It is well known that TBI results in the following: stimulation of the immune system (as seen by release of inflammatory mediators)27; stimulation of the endocrine system (as evidenced by development of syndrome of inappropriate antidiuretic hormone post-traumatic diabetes insipitous);28 altered metabolism (as seen with elevated free fatty acids in the CSF);15 and altered oxygen metabolism.29 Recently, we showed that the cytoskeleton plays a pivotal role in the development of cerebral edema and the decline in neurological function following TBI in PND24 mice.9 Here, we compared the effect of age, severity of injury, and the role of the cytoskeleton on neurological outcomes to further understand the signaling pathway leading to long-term neurological sequelae.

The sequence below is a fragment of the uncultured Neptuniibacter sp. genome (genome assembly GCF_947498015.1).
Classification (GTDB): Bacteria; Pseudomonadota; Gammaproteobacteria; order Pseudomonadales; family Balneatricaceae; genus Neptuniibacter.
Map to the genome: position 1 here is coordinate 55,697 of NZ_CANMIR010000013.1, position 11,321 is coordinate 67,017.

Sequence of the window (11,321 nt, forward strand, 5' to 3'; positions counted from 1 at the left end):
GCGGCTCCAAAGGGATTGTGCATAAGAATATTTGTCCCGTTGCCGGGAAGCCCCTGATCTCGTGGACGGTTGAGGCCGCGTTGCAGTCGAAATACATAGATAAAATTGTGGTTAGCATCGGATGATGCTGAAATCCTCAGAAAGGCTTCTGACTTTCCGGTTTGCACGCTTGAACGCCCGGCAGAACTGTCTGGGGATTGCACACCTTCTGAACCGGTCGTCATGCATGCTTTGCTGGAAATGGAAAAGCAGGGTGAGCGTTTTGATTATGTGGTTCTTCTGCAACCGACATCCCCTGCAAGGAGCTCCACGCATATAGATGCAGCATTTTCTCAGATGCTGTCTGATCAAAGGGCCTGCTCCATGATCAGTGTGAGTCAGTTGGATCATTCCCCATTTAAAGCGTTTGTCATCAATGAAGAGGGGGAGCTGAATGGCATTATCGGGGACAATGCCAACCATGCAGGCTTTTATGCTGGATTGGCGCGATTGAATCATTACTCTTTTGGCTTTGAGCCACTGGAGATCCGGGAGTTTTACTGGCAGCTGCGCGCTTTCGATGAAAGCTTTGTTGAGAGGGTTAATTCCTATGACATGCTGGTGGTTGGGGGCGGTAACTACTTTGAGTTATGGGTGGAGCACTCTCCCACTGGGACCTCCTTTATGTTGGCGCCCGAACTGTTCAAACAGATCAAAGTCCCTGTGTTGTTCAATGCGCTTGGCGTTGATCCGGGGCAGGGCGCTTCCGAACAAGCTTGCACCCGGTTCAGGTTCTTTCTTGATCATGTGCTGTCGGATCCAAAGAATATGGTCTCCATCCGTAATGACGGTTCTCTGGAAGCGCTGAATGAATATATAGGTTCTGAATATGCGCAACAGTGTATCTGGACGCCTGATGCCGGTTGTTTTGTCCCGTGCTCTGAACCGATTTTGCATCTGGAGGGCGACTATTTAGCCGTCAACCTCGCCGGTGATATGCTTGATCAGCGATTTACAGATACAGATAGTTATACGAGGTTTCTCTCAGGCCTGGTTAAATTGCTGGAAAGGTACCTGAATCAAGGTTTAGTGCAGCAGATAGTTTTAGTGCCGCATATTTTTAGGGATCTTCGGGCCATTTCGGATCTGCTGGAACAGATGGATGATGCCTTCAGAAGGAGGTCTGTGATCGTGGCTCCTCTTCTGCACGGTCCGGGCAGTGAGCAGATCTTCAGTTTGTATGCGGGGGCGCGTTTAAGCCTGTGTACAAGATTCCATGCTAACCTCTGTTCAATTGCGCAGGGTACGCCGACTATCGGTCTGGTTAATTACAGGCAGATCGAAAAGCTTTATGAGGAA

PND21 mice showed a more diffuse disruption of the BBB, where each area of disruption was larger than the comparable impact depth in the PND24 mice and where the 2.25mm depth was more broadly disruptive. In contrast, PND24 mice showed a focal disruption of the BBB around the area of impact, where the area of disruption was greater after the 2.25mm depth injury than the 2mm depth injury. This disruption in the BBB translates to the global cerebral edema seen in both PND21 and PND24 mice.
The edema peaked at 72h in both PND21 and PND24 TBI mice, with more variability in the PND21 mice, as based on the error bars, and more edema in the PND21 2mm mice at 48h, compared with the PND24 mice at the same point in time. Also, the resolution of edema was slower in the PND21 mice, based on the significance at Day 7 for the 2.25mm depth. These data indicate the younger mice are more vulnerable to TBI under same condition in part due to disruption of the BBB and the slower resolution of the cerebral edema.